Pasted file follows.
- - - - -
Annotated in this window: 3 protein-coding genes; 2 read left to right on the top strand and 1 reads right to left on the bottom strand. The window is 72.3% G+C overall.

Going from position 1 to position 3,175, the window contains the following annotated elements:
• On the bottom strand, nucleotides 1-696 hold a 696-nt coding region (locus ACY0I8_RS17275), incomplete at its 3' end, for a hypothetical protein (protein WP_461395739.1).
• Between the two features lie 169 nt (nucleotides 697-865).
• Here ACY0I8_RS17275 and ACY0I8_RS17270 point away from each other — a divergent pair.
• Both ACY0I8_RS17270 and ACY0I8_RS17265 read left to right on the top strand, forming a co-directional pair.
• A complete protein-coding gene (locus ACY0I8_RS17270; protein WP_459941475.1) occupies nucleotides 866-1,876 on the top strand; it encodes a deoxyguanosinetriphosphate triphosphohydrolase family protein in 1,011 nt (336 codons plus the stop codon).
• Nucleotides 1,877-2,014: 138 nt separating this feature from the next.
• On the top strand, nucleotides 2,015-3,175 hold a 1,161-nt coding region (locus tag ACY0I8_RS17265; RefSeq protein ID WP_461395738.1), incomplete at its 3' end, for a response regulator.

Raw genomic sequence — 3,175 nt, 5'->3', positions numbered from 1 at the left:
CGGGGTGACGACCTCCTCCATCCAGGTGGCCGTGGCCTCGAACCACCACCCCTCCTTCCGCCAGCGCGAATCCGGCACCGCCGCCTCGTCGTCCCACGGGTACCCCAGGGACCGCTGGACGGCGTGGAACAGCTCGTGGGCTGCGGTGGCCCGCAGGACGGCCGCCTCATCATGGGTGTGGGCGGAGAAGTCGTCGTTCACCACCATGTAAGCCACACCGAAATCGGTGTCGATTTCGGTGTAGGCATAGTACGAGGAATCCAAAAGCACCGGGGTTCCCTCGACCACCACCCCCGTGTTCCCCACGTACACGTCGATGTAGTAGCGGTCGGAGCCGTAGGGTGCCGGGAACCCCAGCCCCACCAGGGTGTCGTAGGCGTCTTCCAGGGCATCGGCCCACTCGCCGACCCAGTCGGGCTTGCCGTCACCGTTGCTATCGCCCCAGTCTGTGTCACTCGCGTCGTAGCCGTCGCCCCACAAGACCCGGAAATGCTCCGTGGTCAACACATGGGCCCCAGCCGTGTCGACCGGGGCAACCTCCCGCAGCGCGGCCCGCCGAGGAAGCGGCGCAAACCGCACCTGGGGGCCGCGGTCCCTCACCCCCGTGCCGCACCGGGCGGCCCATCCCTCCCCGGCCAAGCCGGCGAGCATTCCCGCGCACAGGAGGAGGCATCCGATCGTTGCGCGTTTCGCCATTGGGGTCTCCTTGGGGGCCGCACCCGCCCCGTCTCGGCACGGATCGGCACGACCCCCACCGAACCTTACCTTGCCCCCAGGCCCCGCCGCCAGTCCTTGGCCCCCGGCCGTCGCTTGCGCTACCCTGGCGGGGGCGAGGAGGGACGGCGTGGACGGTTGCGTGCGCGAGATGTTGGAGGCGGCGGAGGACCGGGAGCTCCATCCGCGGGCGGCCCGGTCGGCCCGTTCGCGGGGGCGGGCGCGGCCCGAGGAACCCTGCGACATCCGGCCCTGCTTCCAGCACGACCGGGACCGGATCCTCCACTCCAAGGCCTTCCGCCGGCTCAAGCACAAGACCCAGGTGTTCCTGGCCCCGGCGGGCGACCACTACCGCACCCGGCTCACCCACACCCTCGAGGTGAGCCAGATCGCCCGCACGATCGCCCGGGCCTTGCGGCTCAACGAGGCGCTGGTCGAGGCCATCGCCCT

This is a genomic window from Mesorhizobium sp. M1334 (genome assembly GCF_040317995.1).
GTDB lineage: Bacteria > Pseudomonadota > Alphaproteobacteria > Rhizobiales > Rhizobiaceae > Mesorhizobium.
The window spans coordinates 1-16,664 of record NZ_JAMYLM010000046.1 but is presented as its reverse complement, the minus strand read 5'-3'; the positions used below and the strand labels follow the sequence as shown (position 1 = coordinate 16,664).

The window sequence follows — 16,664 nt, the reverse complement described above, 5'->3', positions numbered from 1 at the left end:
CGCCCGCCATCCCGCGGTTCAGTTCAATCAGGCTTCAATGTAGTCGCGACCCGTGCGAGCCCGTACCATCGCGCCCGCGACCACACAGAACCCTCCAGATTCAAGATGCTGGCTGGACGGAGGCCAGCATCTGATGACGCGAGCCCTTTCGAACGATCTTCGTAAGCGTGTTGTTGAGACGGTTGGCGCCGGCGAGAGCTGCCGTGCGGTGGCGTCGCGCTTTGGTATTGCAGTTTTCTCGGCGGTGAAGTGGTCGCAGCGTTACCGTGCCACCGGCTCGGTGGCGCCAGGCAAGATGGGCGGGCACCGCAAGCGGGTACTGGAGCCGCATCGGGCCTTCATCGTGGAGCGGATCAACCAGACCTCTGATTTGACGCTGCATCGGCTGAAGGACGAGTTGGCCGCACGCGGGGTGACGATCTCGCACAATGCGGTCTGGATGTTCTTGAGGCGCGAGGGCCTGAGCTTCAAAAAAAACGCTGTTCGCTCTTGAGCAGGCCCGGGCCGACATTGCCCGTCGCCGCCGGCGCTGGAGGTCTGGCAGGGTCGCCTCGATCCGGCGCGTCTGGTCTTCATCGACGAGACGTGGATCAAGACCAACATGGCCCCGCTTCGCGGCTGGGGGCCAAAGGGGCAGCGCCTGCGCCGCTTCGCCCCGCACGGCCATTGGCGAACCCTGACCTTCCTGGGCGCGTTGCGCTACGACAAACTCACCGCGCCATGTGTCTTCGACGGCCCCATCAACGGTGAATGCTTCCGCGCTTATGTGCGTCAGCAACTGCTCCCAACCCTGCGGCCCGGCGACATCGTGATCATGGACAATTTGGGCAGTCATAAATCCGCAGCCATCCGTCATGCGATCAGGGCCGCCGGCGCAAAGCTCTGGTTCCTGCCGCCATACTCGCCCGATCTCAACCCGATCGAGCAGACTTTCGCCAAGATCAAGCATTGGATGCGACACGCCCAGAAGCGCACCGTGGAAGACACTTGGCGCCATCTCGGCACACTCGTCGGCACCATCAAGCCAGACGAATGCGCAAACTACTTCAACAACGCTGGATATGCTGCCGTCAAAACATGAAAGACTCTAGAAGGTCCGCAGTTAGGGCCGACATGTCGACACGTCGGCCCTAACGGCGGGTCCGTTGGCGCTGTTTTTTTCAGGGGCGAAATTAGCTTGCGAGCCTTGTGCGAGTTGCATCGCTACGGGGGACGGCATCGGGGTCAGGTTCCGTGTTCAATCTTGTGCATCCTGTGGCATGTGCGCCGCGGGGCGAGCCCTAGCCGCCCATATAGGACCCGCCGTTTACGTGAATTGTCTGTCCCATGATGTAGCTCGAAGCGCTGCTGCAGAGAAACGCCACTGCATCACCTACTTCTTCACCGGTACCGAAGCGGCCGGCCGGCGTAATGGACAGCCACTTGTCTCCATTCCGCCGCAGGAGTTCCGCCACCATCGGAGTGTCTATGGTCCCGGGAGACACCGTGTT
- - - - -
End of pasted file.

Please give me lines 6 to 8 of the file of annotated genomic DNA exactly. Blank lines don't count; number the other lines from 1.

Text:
• Both ACY0I8_RS17270 and ACY0I8_RS17265 read left to right on the top strand, forming a co-directional pair.
• A complete protein-coding gene (locus ACY0I8_RS17270; protein WP_459941475.1) occupies nucleotides 866-1,876 on the top strand; it encodes a deoxyguanosinetriphosphate triphosphohydrolase family protein in 1,011 nt (336 codons plus the stop codon).
• Nucleotides 1,877-2,014: 138 nt separating this feature from the next.